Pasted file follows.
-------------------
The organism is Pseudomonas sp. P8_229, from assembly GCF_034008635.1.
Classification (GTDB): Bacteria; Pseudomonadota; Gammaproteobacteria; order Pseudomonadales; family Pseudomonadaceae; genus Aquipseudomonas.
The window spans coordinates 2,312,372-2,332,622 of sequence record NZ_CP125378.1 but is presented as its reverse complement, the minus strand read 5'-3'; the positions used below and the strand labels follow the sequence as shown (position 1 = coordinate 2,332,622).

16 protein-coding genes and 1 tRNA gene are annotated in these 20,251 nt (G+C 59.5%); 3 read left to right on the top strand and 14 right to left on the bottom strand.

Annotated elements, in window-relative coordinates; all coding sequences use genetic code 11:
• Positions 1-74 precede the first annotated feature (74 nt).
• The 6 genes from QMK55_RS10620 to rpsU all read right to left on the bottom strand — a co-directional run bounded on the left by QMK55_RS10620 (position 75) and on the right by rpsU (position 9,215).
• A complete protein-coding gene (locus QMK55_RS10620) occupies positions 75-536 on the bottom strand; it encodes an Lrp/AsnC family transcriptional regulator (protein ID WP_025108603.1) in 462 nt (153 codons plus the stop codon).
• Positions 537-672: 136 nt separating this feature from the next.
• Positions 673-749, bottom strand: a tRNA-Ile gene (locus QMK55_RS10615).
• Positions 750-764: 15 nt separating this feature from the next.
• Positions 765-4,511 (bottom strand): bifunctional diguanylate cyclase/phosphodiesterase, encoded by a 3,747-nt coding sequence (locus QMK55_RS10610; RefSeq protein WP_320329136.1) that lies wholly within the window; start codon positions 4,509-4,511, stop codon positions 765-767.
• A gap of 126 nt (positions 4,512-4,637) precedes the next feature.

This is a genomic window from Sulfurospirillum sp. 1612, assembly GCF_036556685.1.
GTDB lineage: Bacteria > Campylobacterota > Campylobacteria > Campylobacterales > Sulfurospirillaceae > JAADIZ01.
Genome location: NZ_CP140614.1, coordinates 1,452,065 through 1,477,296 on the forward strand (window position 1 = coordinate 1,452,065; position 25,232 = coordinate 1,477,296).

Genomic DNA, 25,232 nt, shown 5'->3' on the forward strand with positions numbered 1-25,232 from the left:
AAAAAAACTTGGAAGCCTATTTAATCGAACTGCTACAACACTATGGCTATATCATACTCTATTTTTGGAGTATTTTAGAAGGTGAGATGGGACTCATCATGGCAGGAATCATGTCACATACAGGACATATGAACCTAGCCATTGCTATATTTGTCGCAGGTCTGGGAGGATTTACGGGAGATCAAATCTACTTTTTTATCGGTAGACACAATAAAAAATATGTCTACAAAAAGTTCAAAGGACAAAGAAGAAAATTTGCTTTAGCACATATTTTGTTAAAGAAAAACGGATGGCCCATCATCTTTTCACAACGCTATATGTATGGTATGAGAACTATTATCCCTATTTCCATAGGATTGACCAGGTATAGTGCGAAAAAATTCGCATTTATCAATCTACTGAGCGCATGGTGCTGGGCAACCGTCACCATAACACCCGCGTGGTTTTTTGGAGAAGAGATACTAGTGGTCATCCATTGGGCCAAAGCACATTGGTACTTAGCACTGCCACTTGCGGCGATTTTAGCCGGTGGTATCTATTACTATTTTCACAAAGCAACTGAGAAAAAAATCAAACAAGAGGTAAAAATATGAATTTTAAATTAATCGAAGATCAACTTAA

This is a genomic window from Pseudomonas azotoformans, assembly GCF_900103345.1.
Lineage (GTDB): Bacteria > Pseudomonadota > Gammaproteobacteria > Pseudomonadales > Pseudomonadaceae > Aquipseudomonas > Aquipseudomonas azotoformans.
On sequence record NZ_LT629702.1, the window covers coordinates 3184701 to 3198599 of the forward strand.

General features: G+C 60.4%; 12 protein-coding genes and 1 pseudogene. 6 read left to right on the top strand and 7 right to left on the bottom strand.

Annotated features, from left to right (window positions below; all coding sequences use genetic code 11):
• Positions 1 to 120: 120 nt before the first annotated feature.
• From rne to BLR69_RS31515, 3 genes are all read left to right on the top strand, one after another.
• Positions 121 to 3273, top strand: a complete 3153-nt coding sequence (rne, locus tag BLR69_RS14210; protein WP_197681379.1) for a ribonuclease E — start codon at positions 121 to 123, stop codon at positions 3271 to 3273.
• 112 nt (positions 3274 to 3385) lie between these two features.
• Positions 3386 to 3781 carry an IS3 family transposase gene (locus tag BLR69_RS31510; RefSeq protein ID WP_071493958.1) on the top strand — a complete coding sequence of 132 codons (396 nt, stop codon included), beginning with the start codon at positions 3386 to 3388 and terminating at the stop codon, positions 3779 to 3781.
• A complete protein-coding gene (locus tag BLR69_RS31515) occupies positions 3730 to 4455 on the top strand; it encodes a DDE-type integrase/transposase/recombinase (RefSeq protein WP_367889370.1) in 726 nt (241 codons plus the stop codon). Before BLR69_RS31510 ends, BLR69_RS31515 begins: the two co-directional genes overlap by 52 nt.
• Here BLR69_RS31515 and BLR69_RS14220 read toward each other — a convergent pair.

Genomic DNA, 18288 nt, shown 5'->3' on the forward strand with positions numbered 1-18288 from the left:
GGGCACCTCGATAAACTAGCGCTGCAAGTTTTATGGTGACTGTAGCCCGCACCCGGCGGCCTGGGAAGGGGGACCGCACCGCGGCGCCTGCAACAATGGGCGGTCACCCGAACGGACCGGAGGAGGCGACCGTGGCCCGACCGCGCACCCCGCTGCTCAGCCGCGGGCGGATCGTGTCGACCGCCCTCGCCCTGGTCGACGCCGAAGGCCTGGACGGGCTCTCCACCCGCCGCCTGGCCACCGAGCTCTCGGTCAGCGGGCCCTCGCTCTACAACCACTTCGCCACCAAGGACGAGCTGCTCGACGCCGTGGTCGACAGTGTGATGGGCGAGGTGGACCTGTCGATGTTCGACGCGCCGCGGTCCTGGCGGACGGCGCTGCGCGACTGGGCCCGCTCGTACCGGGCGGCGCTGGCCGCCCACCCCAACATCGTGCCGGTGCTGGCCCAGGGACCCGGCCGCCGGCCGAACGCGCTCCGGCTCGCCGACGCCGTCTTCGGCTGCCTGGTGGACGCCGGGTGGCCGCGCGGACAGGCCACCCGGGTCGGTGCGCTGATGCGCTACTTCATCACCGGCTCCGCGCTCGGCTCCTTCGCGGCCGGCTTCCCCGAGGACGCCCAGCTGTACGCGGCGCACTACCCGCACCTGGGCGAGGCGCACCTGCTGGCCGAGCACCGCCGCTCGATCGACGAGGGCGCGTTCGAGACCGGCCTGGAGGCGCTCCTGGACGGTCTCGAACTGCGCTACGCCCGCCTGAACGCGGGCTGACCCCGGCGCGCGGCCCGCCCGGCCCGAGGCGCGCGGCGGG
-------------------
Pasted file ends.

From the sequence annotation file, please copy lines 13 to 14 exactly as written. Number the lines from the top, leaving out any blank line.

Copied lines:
• A gap of 126 nt (positions 4,512-4,637) precedes the next feature.

This is a genomic window from Sulfurospirillum sp. 1612, assembly GCF_036556685.1.